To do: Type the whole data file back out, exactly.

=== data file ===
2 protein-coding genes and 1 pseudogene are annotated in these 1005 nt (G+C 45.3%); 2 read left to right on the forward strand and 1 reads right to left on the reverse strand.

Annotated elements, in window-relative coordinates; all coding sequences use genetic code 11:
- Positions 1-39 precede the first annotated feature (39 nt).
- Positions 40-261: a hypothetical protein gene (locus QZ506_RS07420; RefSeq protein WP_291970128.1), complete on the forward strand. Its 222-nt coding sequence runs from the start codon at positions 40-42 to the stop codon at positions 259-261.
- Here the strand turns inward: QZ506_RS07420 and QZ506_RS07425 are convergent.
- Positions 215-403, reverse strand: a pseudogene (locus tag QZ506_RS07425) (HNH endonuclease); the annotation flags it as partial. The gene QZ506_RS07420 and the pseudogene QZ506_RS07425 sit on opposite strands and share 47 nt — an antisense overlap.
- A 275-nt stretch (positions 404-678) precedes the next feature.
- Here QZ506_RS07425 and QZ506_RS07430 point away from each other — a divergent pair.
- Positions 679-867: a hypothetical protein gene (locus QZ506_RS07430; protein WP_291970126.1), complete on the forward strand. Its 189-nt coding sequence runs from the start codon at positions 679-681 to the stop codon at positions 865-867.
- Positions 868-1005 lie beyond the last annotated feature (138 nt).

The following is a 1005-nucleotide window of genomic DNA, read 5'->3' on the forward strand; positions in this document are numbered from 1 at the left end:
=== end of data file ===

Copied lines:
2 protein-coding genes and 1 pseudogene are annotated in these 1005 nt (G+C 45.3%); 2 read left to right on the forward strand and 1 reads right to left on the reverse strand.

Annotated elements, in window-relative coordinates; all coding sequences use genetic code 11:
- Positions 1-39 precede the first annotated feature (39 nt).
- Positions 40-261: a hypothetical protein gene (locus QZ506_RS07420; RefSeq protein WP_291970128.1), complete on the forward strand. Its 222-nt coding sequence runs from the start codon at positions 40-42 to the stop codon at positions 259-261.
- Here the strand turns inward: QZ506_RS07420 and QZ506_RS07425 are convergent.
- Positions 215-403, reverse strand: a pseudogene (locus tag QZ506_RS07425) (HNH endonuclease); the annotation flags it as partial. The gene QZ506_RS07420 and the pseudogene QZ506_RS07425 sit on opposite strands and share 47 nt — an antisense overlap.
- A 275-nt stretch (positions 404-678) precedes the next feature.
- Here QZ506_RS07425 and QZ506_RS07430 point away from each other — a divergent pair.
- Positions 679-867: a hypothetical protein gene (locus QZ506_RS07430; protein WP_291970126.1), complete on the forward strand. Its 189-nt coding sequence runs from the start codon at positions 679-681 to the stop codon at positions 865-867.
- Positions 868-1005 lie beyond the last annotated feature (138 nt).

The following is a 1005-nucleotide window of genomic DNA, read 5'->3' on the forward strand; positions in this document are numbered from 1 at the left end: